Enabling Continual Innovation and Change
Series 1, Article 1: Enabling continual innovation and change everywhere – release collective brilliance
In our first blog article on this subject, we set the stage on ‘enabling continual innovation and change’ and this next article continues the journey and explores how to release collective brilliance within organisations.
Historically capital, raw materials and labour have been considered more valuable than creating and applying knowledge, however this has changed. The “knowledge revolution” means that today very little work is still based on static routines alone. The world and the environments in which we work are constantly changing, with this comes a pressure for everyone to be innovative and for leadership to be able to release the collective genius of their organisation and ecosystem.
In too many organisations the work of innovation is delegated to a department, or a type of employee – what some label as the “creatives” – or worst of all to senior management!!! Yet, in the relatively few organisations we have encountered who are ready, willing and able of keeping pace with the relentless change, innovative problem solving is deeply and widely distributed.
For example, Amazon is unleashing new products and services constantly. There’s Amazon Prime, Amazon Fresh, Amazon Web Services, Amazon Smile, Mayday, Amazon Prime Instant Video, Amazon TV, Amazon Business, and what do they have in mind for the patent of a “flying warehouse” that has been filed? This is from Amazon’s Chairman, Jeff Bezos’ 2013 letter to shareholders:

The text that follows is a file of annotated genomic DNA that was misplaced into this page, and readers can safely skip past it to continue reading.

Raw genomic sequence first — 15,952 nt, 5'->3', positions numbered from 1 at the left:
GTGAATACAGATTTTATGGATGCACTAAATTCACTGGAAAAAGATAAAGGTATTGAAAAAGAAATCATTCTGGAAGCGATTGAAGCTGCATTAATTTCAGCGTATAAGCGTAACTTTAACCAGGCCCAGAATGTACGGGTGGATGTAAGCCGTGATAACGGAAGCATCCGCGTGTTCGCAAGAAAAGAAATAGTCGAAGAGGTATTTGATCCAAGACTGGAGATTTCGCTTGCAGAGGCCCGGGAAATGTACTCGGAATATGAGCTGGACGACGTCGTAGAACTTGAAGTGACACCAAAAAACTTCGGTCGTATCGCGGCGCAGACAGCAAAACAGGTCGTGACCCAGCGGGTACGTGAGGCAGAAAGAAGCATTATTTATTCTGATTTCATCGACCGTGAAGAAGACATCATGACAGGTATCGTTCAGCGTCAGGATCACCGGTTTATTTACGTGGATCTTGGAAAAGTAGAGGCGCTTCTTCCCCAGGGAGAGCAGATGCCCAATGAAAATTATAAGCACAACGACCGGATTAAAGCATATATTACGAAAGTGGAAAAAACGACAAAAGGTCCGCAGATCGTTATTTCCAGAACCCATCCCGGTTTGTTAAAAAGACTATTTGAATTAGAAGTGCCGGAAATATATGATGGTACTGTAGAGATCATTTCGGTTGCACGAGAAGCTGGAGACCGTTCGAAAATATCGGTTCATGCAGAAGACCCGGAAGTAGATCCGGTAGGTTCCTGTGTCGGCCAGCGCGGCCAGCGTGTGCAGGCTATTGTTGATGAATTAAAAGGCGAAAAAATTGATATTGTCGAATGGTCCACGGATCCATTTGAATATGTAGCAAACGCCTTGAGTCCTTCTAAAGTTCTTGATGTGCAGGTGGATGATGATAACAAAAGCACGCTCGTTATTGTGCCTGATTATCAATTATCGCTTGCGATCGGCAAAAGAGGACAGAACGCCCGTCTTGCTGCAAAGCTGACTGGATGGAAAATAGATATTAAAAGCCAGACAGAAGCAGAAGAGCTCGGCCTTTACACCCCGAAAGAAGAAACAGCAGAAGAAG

“We have the good fortune of a large, inventive team and a patient, pioneering, customer-obsessed culture – great innovations, large and small, are happening every day on behalf of customers, and at all levels throughout the company. This decentralized distribution of invention throughout the company – not limited to the company’s senior leaders – is the only way to get robust, high-throughput innovation. What we’re doing is challenging and fun – we get to work in the future.”
The full document can be found here and is worth reading: https://www.sec.gov/Archives/edgar/data/1018724/000119312514137753/d702518dex991.htm
So, what we learned is that you need to educate, promote and accept innovation to be part of the social capital of the whole organisation - innovation can happen anywhere and needs to be enabled to happen everywhere.
Our next blog post will be Article 2 from Series 1 on the topic of ‘enabling innovation and change - connecting knowledge and innovation’
Just in case you missed the previous blog article, here it is: